Artist Biography

KURODA SEIKI (黒田 清輝, 1866 - 1924)

Kuroda Seiki Photo

Kuroda Seiki was born in Kagoshima, as a son of a samurai of the Kagoshima Clan. He became adopted heir to his uncle, Kiyotsuna Kuroda, and moved to Tokyo. In 1884, he went to France to study under Raphael Collin. In 1896, after returning to Japan, he established Hakubakai (the White Horse Society). The bright style painting of Plein-airism had a great influence on Japanese painting circles. Kuroda became a professor at the Tokyo School of Fine Arts in 1898, and founded Bunten (Monbusho Bijutsu Tenrankai: Ministry of Education Fine Arts Exhibition) in 1907. In 1910, he became the first teishitsu gigeiin (Imperial artist) among Western-style painters. In 1919, he became a member of Teikoku Bijutsu-in and became president in 1922. Not only did he promote enlightenment and education in Western-style painting, he also worked to establishing it as an academic discipline. In 1920, he was appointed as member of the House of Peers. His representative works include 'Dokusho' (Woman Reading), 'Maiko' (A Maiko Girl), and 'Kohan' (Lakeside).[1]


LI SHUTONG (李叔同, 1880 - 1942)

Li Shutong

Li Shutong was born in Tianjin to a banking family. In 1898, Li moved to Shanghai, and joined the "Shanghai Painting and Calligraphy Association" and the "Shanghai Scholarly Society" while attending Nanyang Public School. In 1905, Li went to Japan to study at Tokyo School of Fine Art where he specialized in Western painting and music. In 1910, Li returned to China and was appointed to Tianjin's Beiyang Advanced Industry School. The next year, he was appointed as a music teacher in a girls' school in Shanghai. He went to Hangzhou in 1912 and became a lecturor in the Zhejiang Secondary Normal College. He taught not only Western painting and music but also art history. By 1915, Li was a teacher at Nanjing Normal College where he taught painting and music. He also taught at Zhejiang Secondary Normal School, the predecessor of the famous Hangzhou High School.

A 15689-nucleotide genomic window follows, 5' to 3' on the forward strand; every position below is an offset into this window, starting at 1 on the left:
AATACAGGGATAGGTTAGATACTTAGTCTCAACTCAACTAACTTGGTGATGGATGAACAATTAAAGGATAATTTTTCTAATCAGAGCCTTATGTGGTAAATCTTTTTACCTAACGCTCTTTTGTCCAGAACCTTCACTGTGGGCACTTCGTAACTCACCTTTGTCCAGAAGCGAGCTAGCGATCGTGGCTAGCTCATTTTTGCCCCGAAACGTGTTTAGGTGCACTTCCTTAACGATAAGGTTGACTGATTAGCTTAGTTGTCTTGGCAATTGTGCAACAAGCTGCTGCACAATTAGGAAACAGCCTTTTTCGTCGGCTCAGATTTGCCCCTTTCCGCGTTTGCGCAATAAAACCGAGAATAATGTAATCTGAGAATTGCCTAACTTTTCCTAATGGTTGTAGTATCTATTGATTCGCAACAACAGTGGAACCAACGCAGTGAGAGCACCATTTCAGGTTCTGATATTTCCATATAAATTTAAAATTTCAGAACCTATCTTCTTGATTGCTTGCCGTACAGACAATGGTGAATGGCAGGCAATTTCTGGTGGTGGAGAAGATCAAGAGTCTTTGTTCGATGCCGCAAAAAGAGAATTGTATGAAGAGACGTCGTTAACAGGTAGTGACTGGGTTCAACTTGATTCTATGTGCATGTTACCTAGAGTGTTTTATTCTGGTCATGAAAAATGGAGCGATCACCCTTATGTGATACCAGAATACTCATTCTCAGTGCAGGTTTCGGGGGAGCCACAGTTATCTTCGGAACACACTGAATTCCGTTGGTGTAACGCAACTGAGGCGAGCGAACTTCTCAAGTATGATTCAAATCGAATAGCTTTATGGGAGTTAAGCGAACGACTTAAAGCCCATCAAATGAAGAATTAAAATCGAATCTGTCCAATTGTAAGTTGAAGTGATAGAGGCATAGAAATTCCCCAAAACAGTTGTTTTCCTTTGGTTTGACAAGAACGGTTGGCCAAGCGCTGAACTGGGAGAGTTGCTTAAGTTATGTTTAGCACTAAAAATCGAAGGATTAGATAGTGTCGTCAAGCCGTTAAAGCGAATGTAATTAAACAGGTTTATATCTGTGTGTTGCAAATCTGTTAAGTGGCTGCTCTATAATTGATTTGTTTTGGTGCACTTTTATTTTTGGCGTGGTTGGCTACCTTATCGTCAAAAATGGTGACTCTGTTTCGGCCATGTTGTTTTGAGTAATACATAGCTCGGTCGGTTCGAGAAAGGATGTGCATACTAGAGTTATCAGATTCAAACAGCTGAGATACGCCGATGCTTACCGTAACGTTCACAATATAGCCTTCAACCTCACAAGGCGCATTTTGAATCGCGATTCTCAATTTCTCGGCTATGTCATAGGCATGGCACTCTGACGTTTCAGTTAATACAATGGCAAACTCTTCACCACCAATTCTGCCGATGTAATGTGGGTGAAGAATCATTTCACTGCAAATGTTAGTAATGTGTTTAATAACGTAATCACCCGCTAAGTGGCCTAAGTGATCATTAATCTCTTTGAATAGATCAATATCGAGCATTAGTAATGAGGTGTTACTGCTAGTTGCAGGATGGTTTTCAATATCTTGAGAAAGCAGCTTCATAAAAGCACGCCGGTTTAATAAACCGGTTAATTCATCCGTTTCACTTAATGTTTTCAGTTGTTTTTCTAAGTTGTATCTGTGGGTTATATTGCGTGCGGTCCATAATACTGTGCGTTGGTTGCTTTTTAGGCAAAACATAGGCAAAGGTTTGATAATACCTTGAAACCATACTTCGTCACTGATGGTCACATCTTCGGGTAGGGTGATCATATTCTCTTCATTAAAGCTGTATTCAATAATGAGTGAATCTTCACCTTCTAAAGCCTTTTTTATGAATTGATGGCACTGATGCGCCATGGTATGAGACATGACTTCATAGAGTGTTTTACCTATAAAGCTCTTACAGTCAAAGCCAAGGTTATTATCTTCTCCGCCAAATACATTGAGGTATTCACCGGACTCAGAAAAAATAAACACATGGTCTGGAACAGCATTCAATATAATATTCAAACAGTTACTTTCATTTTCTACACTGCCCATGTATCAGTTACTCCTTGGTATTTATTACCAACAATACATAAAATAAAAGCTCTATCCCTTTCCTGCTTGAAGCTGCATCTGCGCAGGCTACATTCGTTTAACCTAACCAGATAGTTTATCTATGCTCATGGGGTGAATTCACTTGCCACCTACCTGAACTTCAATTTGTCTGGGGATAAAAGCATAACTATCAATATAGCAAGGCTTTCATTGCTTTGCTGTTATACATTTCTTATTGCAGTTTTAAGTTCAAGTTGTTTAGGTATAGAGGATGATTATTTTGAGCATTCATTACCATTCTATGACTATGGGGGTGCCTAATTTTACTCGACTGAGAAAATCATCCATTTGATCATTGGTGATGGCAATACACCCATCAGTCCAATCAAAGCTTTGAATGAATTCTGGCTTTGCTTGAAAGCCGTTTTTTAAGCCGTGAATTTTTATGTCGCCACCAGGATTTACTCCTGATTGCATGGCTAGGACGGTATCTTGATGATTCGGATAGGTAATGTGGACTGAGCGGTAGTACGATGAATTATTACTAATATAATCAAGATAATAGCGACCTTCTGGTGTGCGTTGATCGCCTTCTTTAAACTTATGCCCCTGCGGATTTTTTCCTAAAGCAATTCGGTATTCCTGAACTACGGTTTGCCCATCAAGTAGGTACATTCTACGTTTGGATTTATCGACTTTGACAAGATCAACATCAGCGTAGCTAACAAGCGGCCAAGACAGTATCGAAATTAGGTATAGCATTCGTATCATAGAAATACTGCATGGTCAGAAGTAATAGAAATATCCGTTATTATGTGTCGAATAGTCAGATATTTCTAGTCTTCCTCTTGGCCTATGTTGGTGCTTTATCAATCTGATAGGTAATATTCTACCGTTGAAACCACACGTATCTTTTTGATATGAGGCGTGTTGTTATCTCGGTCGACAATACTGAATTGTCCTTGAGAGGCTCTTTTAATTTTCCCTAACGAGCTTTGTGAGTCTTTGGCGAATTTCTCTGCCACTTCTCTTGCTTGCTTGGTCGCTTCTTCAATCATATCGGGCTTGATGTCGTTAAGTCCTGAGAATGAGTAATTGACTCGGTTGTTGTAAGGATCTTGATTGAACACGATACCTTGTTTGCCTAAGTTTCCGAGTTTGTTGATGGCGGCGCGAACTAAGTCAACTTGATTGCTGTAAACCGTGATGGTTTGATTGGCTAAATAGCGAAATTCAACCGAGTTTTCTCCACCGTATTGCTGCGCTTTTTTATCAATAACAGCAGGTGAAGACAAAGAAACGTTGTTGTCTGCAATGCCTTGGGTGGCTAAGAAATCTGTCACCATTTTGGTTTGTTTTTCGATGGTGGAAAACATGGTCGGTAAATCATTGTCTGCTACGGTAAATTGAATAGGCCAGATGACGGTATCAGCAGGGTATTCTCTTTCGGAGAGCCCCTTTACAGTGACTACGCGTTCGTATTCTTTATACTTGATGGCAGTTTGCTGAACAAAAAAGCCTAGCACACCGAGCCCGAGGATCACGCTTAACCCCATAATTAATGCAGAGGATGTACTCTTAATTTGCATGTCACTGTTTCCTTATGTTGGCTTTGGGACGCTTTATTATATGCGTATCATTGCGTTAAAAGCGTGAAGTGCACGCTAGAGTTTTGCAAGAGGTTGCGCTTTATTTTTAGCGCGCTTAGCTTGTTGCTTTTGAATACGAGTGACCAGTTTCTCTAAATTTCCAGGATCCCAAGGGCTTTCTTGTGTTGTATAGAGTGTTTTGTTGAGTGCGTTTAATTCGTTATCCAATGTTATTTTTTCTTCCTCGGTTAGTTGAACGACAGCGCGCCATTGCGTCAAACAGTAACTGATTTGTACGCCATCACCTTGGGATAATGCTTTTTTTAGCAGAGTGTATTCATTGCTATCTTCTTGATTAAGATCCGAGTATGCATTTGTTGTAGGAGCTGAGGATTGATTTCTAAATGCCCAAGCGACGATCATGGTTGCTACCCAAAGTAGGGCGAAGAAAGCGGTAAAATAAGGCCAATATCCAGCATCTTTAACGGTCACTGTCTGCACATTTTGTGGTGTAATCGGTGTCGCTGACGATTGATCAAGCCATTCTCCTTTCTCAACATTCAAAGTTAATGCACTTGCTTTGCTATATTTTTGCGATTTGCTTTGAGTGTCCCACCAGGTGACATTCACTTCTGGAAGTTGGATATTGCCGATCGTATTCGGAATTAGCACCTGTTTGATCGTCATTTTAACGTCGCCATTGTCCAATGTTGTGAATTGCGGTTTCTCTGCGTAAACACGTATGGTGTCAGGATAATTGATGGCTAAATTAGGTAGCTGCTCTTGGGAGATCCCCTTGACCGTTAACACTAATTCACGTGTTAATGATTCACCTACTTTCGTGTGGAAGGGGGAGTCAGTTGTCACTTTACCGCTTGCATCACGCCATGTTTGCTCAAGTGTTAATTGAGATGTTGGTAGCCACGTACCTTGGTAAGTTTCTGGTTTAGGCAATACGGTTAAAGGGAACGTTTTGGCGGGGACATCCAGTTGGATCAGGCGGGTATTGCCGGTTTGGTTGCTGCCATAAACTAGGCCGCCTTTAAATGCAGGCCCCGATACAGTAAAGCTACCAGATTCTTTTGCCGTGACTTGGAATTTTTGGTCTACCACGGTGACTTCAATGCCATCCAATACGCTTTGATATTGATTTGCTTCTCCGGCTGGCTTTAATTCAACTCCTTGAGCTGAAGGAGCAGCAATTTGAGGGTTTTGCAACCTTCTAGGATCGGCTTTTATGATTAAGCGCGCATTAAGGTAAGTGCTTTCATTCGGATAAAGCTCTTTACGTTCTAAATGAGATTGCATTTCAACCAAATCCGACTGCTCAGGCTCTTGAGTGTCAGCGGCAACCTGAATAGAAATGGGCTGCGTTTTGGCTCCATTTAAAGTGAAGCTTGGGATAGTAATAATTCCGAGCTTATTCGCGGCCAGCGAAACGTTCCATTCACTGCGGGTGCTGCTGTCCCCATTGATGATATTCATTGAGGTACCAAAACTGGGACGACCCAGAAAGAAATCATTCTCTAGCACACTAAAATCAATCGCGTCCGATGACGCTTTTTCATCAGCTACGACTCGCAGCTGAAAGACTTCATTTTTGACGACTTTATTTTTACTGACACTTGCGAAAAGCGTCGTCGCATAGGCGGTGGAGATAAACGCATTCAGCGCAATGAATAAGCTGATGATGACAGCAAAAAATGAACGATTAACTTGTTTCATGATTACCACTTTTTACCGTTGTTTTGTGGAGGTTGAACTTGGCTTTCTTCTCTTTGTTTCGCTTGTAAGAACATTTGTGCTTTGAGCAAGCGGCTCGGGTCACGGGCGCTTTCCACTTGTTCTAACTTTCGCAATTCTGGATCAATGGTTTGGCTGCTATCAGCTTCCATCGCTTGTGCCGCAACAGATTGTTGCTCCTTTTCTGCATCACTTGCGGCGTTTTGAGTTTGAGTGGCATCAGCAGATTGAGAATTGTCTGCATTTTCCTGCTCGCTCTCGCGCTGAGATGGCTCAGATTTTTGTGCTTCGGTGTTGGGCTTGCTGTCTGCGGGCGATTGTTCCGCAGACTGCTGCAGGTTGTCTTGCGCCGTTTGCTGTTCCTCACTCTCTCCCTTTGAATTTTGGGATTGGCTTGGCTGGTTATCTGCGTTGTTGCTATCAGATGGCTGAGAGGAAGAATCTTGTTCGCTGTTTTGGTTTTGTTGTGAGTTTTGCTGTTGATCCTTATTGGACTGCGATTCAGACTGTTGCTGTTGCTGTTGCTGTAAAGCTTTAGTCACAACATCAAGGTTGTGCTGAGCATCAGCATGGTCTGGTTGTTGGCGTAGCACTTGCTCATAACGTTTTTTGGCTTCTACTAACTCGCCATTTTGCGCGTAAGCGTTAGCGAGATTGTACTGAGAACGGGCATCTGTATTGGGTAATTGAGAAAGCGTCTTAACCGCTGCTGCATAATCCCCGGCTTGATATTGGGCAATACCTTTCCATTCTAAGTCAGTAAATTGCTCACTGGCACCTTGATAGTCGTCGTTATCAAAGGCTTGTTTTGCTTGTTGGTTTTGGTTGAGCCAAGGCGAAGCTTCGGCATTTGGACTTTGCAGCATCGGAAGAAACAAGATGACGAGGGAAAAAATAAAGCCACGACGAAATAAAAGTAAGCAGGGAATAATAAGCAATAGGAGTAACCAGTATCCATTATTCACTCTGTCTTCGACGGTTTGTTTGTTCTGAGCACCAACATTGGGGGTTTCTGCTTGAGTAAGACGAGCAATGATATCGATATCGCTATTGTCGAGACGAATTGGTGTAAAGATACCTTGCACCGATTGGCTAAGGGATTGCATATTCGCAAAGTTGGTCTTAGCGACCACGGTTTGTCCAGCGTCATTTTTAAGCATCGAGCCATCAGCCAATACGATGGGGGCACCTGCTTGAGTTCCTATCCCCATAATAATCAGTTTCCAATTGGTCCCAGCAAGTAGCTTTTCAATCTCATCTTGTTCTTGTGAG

During his later years, Li's reputation grew, as he became the first Chinese educator to use nude models in his painting classes, not to mention as the first teacher of Western music in China. Many of his compositions are still remembered and performed today. In 1916, Li became deeply involved with Buddhism and chose to be ordained as a monk. [2]

 GO HUIDONG (고희동, 1886 - 1965)

Go Huidong Self-PortraitGo Huidong, also known by the pen name Chun-gok, was born in Seoul. Go was the first Korean painter to adopt Western styles. He spent most of his life in Seoul. He studied French from 1899 to 1903 and briefly took a post with the Korean government. 

Leaving the post in 1905, he studied Korean painting for several years and then traveled to Japan, where he studeid Western-style painting under Kuroda Seiki from 1909 to 1915.

He returned to Korea in 1915 and sought to fuse traditional and Korean styles.[3]